10. Dead Space - EA did the smart thing in bringing this horror shooter to iOS. They built the game for the platform - they optimized the controls and gameplay to work even with the touch screen involved. This is something that even games designed for the platform fail to keep in mind, and Dead Space just about nailed it. It became a must-play for fans of the franchise by being an original story, as well; it also managed to create a scary atmosphere even on a 3.5 inch screen, though playing on the iPad was definitely quite the experience.

9. iBlast Moki 2 - Each little puzzle in this game is like part of a delicate machine. The solution may be to move a bomb just a couple pixels to the left, or to set it off a 20th of a second later. When this game gets going, it requires the kind of planning, and intellectual approach that a game like Angry Birds, which does rely a lot on the physical act of using the trebuchet to launch the birds, cannot provide. There is nothing quite so satisfying as watching the little Rube Goldberg machine I've constructed of bombs launching fuzzy little creatures around succeed just as I planned, after so many tweaks. The fact that the game also comes with a level editor so robust that Godzilab themselves made all the levels in the game with it is just icing on the cake.

8. Death Rally - Oh, look, it's an isometric racing game with combat. How novel, said the liar. Well, it's free, I might as well check it out. Hey, this is pretty fun. These upgraded weapons are pretty cool. I can race against Duke Nukem? How cool. I really want to beat the Adversary, but I need to race him perfectly. Just one more run, and I've got him. Okay, that was challenging, but I finally did it! Well, that was a novel use of a few minutes...wait, where did my afternoon go? Didn't I have things I was going to do? Whoops. Guess I'll just play some more.

7. Jetpack Joyride: My first extended experience with this game was the day I had to report for jury duty. That day was long, as I had to go through an extensive jury selection process for an important trial. I had plenty of downtime outside of that, and pretty much all of it was spent playing this game. One session turned into another, and then another, and then just one more to try to collect the coins to unlock that new jetpack, or that new outfit. It was some of the most fun any person has ever had on a day where they've been selected for a lengthy trial.

6. NBA Jam: The problem with bringing a lot of retro titles to iOS is the touch screen. Virtual buttons and joysticks are something that people still have problems with, but I myself have gotten used to them and just want people to stop griping about them. However, there is one glaring problem: any game that uses more than 2 buttons that need to be pressed regularly run into issues. The lack of muscle memory for where physical buttons are makes this a hassle. NBA Jam solved this by using a sliding mechanic - there's a turbo button in the bottom right corner, pass button to the left, shoot button above. Sliding from turbo to pass or shoot when needed was simple, and it solved the three-button issue in a way that allowed this game to work its magic on iOS. And really, because the game had both been out of regular circulation in gaming for long enough to feel fresh again, and because its core mechanics were just fantastical enough to work without much tweaking in the modern day, this was just a ton of fun to play on iOS.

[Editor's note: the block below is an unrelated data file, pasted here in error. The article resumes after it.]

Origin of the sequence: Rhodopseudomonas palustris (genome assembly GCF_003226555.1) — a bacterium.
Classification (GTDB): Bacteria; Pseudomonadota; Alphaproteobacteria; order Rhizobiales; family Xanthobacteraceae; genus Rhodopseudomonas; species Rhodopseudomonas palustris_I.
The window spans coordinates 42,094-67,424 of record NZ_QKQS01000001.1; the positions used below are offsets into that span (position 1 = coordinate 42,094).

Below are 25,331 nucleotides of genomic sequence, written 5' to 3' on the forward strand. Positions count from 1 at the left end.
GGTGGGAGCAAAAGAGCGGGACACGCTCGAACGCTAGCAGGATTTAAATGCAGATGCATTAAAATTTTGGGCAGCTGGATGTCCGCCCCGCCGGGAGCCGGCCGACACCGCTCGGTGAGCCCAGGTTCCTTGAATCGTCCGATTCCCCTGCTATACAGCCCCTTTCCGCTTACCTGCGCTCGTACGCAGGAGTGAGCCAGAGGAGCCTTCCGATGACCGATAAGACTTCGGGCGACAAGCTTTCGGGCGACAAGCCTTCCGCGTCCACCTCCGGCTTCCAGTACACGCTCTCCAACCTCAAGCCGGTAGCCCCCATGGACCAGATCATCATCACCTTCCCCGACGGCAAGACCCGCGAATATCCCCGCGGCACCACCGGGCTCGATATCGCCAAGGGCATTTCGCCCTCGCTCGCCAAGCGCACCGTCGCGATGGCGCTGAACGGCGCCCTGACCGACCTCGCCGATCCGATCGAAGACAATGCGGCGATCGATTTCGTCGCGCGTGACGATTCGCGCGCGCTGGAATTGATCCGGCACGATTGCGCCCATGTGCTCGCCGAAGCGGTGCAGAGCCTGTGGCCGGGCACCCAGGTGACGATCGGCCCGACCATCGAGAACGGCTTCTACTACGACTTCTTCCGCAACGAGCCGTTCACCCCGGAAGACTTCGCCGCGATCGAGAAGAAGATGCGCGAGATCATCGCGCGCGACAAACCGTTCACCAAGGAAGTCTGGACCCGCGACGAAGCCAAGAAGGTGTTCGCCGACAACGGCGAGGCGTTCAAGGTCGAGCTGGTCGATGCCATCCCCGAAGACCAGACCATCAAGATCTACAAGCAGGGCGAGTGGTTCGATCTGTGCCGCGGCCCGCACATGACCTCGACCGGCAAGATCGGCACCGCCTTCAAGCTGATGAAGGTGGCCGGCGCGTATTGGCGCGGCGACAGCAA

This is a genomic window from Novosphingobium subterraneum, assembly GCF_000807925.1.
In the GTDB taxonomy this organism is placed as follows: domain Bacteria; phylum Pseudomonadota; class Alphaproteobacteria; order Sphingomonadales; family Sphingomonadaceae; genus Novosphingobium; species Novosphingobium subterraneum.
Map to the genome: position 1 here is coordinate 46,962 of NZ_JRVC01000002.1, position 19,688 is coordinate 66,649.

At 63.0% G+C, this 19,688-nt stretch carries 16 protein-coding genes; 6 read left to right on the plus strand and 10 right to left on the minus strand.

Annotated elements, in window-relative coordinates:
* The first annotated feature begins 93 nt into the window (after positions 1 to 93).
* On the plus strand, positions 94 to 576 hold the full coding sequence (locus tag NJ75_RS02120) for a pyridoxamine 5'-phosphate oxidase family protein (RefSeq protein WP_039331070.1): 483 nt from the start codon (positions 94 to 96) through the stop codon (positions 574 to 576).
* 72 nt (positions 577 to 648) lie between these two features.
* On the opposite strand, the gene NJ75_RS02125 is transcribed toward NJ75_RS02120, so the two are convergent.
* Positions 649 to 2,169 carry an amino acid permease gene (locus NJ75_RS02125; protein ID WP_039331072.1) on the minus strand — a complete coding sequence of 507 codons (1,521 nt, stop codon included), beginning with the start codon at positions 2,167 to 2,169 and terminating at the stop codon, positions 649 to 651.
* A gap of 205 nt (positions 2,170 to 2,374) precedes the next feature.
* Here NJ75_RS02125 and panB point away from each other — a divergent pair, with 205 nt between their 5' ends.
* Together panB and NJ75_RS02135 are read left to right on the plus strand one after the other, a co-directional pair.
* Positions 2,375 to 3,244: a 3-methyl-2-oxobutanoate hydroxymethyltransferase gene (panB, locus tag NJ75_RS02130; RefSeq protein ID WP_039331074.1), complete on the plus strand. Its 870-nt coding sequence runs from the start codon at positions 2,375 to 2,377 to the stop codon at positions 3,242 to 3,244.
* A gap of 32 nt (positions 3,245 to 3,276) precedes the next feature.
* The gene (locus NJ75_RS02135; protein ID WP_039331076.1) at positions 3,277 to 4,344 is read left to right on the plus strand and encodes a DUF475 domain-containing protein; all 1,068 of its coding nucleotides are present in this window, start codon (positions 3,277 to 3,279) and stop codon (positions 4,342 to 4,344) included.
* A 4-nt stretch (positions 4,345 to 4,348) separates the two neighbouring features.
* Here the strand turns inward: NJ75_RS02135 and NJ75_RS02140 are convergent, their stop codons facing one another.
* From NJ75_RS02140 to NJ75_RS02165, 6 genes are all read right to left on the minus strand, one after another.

Come back on Friday to see the games we selected as the top 5 games of the year 2011.

Super Crossfire And Little Lost Chick: The Latest Chillingo Releases

Posted by Jennifer Allen on October 13th, 2011

It's that time of the week again when Chillingo unleashes some new and exciting games at our iOS devices. This time round, it's the turn of two games previously covered by us, namely Super Crossfire and Little Lost Chick.

Previously an Xbox Live Indie Arcade gem, Super Crossfire offers intense and enjoyable top-down shooting fun. An unique switching mechanic enables players to warp from the bottom to the top of the screen thus avoiding enemy fire as they shoot at the waves of enemies coming at them.

Super Crossfire comes in two varieties: an iPhone version priced at $0.99 and an Universal build for iPad owners priced at $2.99.

Check out the impressive gameplay trailer below.